In the NBA Summer League, there are tons of players who are so close to securing a spot on an NBA roster, but just haven't gotten the opportunity. SB Nation will profile many of these players in our "On The Cusp" series. Today, we'll talk about Coby Karl, who is playing for the Denver Nuggets' Summer League team.
Imagine, for a second, if Coby Karl's name wasn't ... Coby Karl. Imagine if he was just another wing player on the fringes of the NBA instead of being the son of Denver Nuggets coach George Karl.
I bring this up because you'd think it would help him. With so many wing players trying to make it to that next level, having such an important family connection has to be one way to distinguish yourself. It's how it works in pretty much any other profession.
In Coby's case, though, I think the opposite has happened. People - whether it's fans, NBA teams or both - see the last name and make the assumption I just made. They look at his connections rather than his game. They look at Denver's decision to sign Coby to a non-guaranteed contract for training camp last April as a ceremonial move rather than one that could pay dividends for the Nuggets down the road.
Coby's father couldn't help but admit this perception is out there.
"It's been a hard thing," George says. "I think sometimes, I've held him back from making the league. But he's had a good run and he still loves the game. He's got to make a decision whether to try to make the NBA and maybe go to the D-League, or go to Europe this year."
For his part, Coby says he's used to those whispers because "I've had that stigma my whole life." He also believes he's done enough even to this point to silence the doubters.
"I've proved myself on many different levels, so it makes it a little easier for [Denver] to say ‘Oh, he's a good enough player to play on the Summer League team or even on the regular-season team,"' he says.
But now that he's playing for his father, those whispers could potentially grow louder. If so, that's too bad, because Coby continues to turn heads here in Las Vegas.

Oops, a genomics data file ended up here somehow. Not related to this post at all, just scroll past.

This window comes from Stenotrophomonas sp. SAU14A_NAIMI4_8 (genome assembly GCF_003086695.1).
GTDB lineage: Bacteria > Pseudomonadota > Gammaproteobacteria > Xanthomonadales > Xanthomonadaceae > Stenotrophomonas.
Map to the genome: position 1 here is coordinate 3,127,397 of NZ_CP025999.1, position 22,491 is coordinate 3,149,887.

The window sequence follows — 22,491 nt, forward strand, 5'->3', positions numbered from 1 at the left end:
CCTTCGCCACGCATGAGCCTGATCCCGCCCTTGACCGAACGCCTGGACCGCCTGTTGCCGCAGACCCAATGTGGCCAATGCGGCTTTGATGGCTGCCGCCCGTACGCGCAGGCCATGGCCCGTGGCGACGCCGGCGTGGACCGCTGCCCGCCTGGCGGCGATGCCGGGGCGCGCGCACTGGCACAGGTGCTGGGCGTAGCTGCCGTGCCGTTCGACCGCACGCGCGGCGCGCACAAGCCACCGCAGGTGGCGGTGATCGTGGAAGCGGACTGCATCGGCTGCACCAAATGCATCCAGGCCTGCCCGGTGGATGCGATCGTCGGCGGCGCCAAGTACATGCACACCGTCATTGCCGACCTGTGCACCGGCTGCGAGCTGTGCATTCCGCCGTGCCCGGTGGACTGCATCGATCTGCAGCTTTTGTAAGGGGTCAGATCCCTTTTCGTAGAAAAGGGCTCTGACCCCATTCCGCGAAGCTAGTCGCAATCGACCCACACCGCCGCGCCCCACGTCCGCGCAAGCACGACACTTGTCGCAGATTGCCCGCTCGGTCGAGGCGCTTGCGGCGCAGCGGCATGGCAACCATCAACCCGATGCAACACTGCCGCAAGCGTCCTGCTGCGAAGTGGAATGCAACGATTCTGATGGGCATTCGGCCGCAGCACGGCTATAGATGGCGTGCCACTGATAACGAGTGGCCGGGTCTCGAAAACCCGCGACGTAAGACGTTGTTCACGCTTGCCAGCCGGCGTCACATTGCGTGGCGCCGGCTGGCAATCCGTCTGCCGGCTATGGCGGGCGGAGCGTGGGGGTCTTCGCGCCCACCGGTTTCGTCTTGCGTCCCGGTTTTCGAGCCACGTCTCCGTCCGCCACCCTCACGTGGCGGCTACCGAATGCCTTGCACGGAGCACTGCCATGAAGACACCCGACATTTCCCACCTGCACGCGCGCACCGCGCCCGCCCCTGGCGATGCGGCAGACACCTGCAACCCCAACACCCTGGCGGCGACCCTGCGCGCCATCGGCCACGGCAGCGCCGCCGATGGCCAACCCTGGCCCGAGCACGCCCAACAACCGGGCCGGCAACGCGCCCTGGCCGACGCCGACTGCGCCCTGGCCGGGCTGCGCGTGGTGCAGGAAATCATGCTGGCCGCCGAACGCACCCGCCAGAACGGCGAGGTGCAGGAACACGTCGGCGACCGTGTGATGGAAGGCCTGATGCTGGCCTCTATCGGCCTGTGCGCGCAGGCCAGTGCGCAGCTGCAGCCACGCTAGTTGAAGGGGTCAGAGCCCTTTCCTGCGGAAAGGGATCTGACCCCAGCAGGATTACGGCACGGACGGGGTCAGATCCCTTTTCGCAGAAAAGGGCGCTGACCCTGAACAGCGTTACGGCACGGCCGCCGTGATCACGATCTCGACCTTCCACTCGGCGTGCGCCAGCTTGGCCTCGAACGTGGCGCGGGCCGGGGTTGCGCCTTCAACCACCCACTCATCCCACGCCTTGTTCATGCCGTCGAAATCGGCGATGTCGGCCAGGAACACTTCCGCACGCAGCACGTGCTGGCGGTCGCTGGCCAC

If you're one of those people who only knows Coby Karl as George's son, let me try to fill in the blanks. After starring for four years at Boise State, Coby went undrafted in 2007. He hooked on with the Lakers, who were then a rag-tag group of Kobe Bryant and not much else, and played so well in training camp that he made the 15-man roster. He spend the 2007/08 season shuffling between the Lakers and the Los Angeles D-Fenders, their NBA Development League affiliate, and was actually on the roster during the 2008 Playoffs.
Karl went to Spain for a year, honing his skills for a year as a member of Joventut Badalona. Then, he nearly had the big break he needed.
After starring in the 2009 Summer League, Karl finally got the call he wanted from the Cleveland Cavaliers to attend training camp. The Cavaliers had a surplus of wing players - Delonte West, Daniel Gibson, Anthony Parker, Jamario Moon, Jawad Williams and, of course, LeBron James - but with West's legal troubles, suddenly, they needed Karl. Once again, Karl was impressive enough in training camp to make the NBA roster.
But once again Karl didn't stick. West came back, and none of the other Cavaliers' wings suffered injuries early in the season. With his spot blocked, he was relegated to practice duty, and the Cavaliers eventually released him on January 6, one day before his contract was to become guaranteed.
"It is a cliché, but a lot of it is timing. I've had good timing and bad timing," Coby reflects. "I've had good timing when I've been able to make rosters, and bad timing where injuries [to other players] don't happen or I just don't play well enough. It's just a grind."
In Cleveland, the issue was clearly the former. What if West's trial gets set for last November instead of this July? What if Moon gets injured in November instead of early January? What if LeBron's elbow injury pops up in December instead of May? Coby might have gotten a chance to play and show what he could do. Instead, he was expendable.